Impact of chronic obstructive pulmonary disease on postoperative recurrence in patients with resected non-small-cell lung cancer
Authors Qiang G, Liang C, Xiao F, Yu Q, Wen H, Song Z, Tian Y, Shi B, Wen H, Liu D
Received 30 September 2015
Accepted for publication 27 November 2015
Published 29 December 2015 Volume 2016:11(1) Pages 43—49
Checked for plagiarism Yes
Review by Single-blind
Peer reviewer comments 2
Editor who approved publication: Dr Richard Russell
Guangliang Qiang, Chaoyang Liang, Fei Xiao, Qiduo Yu, Huanshun Wen, Zhiyi Song, Yanchu Tian, Bin Shi, Yongqing Guo, Deruo Liu
Department of Thoracic Surgery, China–Japan Friendship Hospital, Beijing, People’s Republic of China
Purpose: This study aimed to determine whether the severity of chronic obstructive pulmonary disease (COPD) affects recurrence-free survival in non-small-cell lung cancer (NSCLC) patients after surgical resection.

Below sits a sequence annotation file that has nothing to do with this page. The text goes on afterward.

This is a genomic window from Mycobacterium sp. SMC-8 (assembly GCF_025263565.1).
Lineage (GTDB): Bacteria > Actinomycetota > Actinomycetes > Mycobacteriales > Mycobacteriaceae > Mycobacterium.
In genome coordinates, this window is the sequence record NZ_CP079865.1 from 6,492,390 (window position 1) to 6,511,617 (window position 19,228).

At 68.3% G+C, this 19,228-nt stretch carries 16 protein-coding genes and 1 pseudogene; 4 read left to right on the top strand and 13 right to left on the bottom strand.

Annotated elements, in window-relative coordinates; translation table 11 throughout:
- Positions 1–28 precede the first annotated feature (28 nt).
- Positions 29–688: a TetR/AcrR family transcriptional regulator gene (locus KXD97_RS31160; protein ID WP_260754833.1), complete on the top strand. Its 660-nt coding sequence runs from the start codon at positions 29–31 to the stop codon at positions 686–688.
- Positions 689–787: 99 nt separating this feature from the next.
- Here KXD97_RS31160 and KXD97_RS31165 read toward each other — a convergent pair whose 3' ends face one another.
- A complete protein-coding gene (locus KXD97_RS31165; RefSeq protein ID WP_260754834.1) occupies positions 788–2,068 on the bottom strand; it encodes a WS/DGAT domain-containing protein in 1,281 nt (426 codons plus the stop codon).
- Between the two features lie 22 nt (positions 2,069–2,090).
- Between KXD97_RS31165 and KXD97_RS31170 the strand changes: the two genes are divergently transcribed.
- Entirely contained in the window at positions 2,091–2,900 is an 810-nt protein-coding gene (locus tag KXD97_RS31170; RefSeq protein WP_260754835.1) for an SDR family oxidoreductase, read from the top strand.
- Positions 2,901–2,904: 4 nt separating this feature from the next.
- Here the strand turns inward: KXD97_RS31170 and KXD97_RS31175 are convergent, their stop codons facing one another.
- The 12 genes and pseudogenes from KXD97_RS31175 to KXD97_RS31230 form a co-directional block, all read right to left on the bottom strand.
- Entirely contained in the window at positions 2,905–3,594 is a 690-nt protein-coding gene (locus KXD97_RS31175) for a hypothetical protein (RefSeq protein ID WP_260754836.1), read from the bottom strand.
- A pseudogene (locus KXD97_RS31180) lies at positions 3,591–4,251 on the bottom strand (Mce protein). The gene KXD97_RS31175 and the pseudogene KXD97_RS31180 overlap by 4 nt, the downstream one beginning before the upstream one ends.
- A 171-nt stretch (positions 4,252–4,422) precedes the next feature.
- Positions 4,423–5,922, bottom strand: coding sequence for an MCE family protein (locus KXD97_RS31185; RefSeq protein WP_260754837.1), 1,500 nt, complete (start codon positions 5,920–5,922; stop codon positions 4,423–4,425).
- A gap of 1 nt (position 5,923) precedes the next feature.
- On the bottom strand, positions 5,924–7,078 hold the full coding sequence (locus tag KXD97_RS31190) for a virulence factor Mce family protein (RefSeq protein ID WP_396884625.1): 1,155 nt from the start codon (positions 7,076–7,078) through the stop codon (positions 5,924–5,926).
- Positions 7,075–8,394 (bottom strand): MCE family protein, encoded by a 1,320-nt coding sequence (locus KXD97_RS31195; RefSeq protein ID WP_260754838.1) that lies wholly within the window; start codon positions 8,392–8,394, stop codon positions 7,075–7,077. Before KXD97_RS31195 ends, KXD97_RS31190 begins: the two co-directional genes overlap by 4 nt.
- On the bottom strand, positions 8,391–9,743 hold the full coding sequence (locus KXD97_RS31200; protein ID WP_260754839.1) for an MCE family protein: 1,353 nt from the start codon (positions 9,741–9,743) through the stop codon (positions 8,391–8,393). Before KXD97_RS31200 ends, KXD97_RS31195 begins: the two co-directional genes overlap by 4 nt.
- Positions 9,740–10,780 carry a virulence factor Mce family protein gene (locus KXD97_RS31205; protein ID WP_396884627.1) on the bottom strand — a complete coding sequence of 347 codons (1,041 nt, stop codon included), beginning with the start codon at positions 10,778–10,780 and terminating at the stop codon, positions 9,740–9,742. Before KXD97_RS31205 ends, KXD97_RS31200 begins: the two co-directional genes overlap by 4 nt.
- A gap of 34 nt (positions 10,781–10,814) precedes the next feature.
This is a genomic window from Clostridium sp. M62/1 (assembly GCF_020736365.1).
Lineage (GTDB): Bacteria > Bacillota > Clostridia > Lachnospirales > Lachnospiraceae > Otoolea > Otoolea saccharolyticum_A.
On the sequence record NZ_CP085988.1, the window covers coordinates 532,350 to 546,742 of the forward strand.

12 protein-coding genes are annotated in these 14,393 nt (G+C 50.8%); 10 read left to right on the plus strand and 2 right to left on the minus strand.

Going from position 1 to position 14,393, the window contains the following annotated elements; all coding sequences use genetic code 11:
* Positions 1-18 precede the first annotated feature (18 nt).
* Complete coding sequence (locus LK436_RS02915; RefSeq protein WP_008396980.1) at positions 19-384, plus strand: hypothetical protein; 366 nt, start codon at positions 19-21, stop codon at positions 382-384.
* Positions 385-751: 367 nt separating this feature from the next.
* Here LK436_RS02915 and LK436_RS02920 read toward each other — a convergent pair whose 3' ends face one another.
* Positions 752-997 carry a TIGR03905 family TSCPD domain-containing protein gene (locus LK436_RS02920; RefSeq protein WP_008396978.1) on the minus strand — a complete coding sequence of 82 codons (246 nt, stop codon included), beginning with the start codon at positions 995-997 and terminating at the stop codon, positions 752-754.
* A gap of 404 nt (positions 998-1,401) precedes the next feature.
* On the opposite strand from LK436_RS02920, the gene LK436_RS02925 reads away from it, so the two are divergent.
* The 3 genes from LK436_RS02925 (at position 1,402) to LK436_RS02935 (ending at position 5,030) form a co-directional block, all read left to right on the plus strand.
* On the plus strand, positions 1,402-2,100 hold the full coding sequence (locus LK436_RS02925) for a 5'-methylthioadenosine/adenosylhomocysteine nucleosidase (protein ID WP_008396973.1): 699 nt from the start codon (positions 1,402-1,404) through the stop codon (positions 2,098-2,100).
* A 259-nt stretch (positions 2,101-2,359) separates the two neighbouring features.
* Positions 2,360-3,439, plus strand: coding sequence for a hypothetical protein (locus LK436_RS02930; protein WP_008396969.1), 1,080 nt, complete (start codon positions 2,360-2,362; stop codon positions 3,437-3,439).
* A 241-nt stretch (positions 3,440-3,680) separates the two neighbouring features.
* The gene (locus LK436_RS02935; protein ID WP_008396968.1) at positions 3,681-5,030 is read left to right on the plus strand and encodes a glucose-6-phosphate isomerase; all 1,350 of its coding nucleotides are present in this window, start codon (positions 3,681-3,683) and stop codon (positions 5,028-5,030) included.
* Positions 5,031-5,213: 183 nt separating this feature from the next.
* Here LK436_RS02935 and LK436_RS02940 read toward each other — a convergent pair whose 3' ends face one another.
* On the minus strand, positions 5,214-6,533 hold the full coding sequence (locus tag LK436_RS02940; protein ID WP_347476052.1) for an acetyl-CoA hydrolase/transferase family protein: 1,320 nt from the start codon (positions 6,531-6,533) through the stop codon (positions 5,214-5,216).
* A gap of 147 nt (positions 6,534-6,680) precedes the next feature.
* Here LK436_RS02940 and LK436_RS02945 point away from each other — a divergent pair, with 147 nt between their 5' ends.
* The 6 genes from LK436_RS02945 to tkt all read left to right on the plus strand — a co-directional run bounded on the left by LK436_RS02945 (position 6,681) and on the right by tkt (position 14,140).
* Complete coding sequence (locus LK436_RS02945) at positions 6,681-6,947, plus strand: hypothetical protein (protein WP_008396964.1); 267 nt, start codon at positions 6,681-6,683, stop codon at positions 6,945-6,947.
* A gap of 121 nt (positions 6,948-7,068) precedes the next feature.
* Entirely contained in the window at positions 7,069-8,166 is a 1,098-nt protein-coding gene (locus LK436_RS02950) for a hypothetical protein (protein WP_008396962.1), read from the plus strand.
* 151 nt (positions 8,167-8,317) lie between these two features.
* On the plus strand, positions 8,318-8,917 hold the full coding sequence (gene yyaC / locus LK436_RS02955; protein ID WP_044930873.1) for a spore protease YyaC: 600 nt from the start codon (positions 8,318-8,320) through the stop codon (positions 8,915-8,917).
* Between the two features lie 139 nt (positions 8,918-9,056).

Patients and methods: A retrospective study was performed on 421 consecutive patients who had undergone lobectomy for NSCLC from January 2008 to June 2011. Classification of COPD severity was based on guidelines of the Global Initiative for Chronic Obstructive Lung Disease (GOLD). Characteristics among the three subgroups were compared and recurrence-free survivals were analyzed.
Results: A total of 172 patients were diagnosed with COPD (124 as GOLD-1, 46 as GOLD-2, and two as GOLD-3). The frequencies of recurrence were significantly higher in patients with higher COPD grades (P<0.001). Recurrence-free survival at 5 years was 78.1%, 70.4%, and 46.4% in non-COPD, mild COPD, and moderate/severe COPD groups, respectively (P<0.001). By univariate analysis, the age, sex, smoking history, COPD severity, tumor size, histology, and pathological stage were associated with recurrence-free survival. Multivariate analysis showed that older age, male, moderate/severe COPD, and advanced stage were independent risk factors associated with recurrence-free survival.
Conclusion: NSCLC patients with COPD are at high risk for postoperative recurrence, and moderate/severe COPD is an independent unfavorable prognostic factor.
Keywords: lung neoplasms, surgery, pulmonary function test, prognosis
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